Six Excellent Winter Sales

There’s always a consumer hangover the day after Christmas, when you see the festive red cups are empty and colorful wrapping paper is littered all over the floor. And yet, it’s hard to ignore that after-Christmas sales are the best sales, rivaled only by Black Friday. This morning, a bunch of stores launched their after-Christmas promotions, including the one that’s on everyone’s list — Mr. Porter. If you’re still feeling a bit spendy, here are six excellent winter sales.


Mr. Porter’s sale selection is enormous, so the best way to tackle the inventory is to filter for brands. Some of my favorite labels here include Chimala, Margaret Howell, and De Bonne Facture. These companies don’t make statement pieces (for the most part). Instead, they specialize in deceptively simple clothes made with interesting details or silhouettes. This ecru De Bonne Facture sweater has a wonderfully nubby texture that will add visual interest to any outfit. Margaret Howell’s loose-fitting mock neck would look great with a pair of cords and some Birkenstocks. The ribless hem makes the sweater look a little more easygoing, while the high neckline frames the face. I also love everything from Chimala. Their boxy, unisex clothes look like the kind of covetable vintage worn by people who know all the best record shops. 



I also really like the workwear from Engineered Garments, Monitaly, and RRL. This quilted RRL parka would look great with a pair of blue jeans or tan Carhartt double knees, paired with a thick sweater and some work boots. Monitaly’s cargo pants have a drawstring at the bottom, which you can cinch and tie to create a more interesting silhouette. I wear similar RRL cargo pants with black double riders or blue denim trucker jackets. Team them with chunky black boots

Inis Meain’s knitwear is wonderful and a considerable step-up from the basic Arans you’ll find at most clothiers. However, Mr. Porter’s prices are a bit high, so you may want to compare them against No Man Walks Alone (a sponsor on this site). Norlha is a Tibetan company specializing in luxury knits and accessories made from local yak wool. I wrote about them last year as being among the new brands I’m watching. Additionally, Stoffa is back in Mr. Porter’s sale section. For guys looking for a casual alternative to tailored clothing, Stoffa has all of the elegance and refinement of a tailored jacket with no corporate connotations. I like their flight jackets and self-belted trousers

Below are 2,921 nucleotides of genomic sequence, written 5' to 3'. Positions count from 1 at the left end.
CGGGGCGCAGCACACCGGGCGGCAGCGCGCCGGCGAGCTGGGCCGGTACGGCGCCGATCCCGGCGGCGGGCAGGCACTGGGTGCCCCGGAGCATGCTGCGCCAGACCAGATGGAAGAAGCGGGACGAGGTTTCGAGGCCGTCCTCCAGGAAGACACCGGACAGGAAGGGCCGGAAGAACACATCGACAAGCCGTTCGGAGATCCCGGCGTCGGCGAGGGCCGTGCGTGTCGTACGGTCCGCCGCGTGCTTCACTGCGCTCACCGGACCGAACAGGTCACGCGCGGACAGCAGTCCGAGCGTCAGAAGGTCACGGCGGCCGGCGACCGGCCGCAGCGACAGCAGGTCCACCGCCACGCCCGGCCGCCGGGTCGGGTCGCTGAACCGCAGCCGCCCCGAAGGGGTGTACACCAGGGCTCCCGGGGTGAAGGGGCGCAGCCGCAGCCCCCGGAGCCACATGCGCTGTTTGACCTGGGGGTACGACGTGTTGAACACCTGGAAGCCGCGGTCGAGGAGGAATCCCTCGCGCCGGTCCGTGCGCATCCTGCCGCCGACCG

Finally, they’re such a small thing, both figuratively and literally, but I bought a few pairs of Thunders Love socks last year and have been really enjoying them. “Fun socks” can be dangerous. The wrong design and things can look kitschy. But this Spanish company plays with yarns and textures in a way that still feels sober. These knitted socks have a unique texture (good unless you have playful kittens at home, as their sharp claws can get snagged in the loose knit). The recycled wool-blend socks are made with different colored yarns on the inside and outside, making the outside look mottled. Even their plain white socks are a bit tuft




The inventory at Matches Fashion can feel overwhelming. To help narrow things down, I went through their sale section and created a filter for what I think are some of the more notable brands

There’s a lot to like here. First, there are a ton of great shoes from Edward GreenJohn Lobb, Yuketen, Roa, Common Projects, Casteñer, Rivieras, New Balance, Birkenstocks, and Converse. Howlin has brushed Shetland sweaters in contemporary colors such as cream and lemon, and Barena Venezia makes my favorite henley (they’re thinner than the rugged workwear variety, and aren’t so slim that they cling to your body, making them more flattering for the non-athletic among us). I also like this fishing jacket from South2 West8, hairy mohair cardigan from Needles, boiled alpaca sweater from Inis Meain, flannel overshirts from Isabel Marant, and dressing gown from P. Le Moult

If you like contemporary outfits that make you feel like a Belgian artist descending from a spiraling staircase, check out Lemaire and E. Tautz, two of my favorite brands for loose, flowy fits. Both labels excel at making wide pants that look artistic, rather than frumpy. I like Lemaire’s self-belted pants the best, although E. Tautz has some cool cords (those would look great with this Norwegian sweater).




The key to shopping at J. Crew is to stick to things made from sturdy and reliable fabrics — woven cotton or knitted lambswool, rather than cashmere. Since J. Crew has a ceiling in terms of what they can charge, it’s hard for them to use luxurious fabrics without skimping on quality elsewhere. However, in more basic materials, the company is unbeatable in terms of value.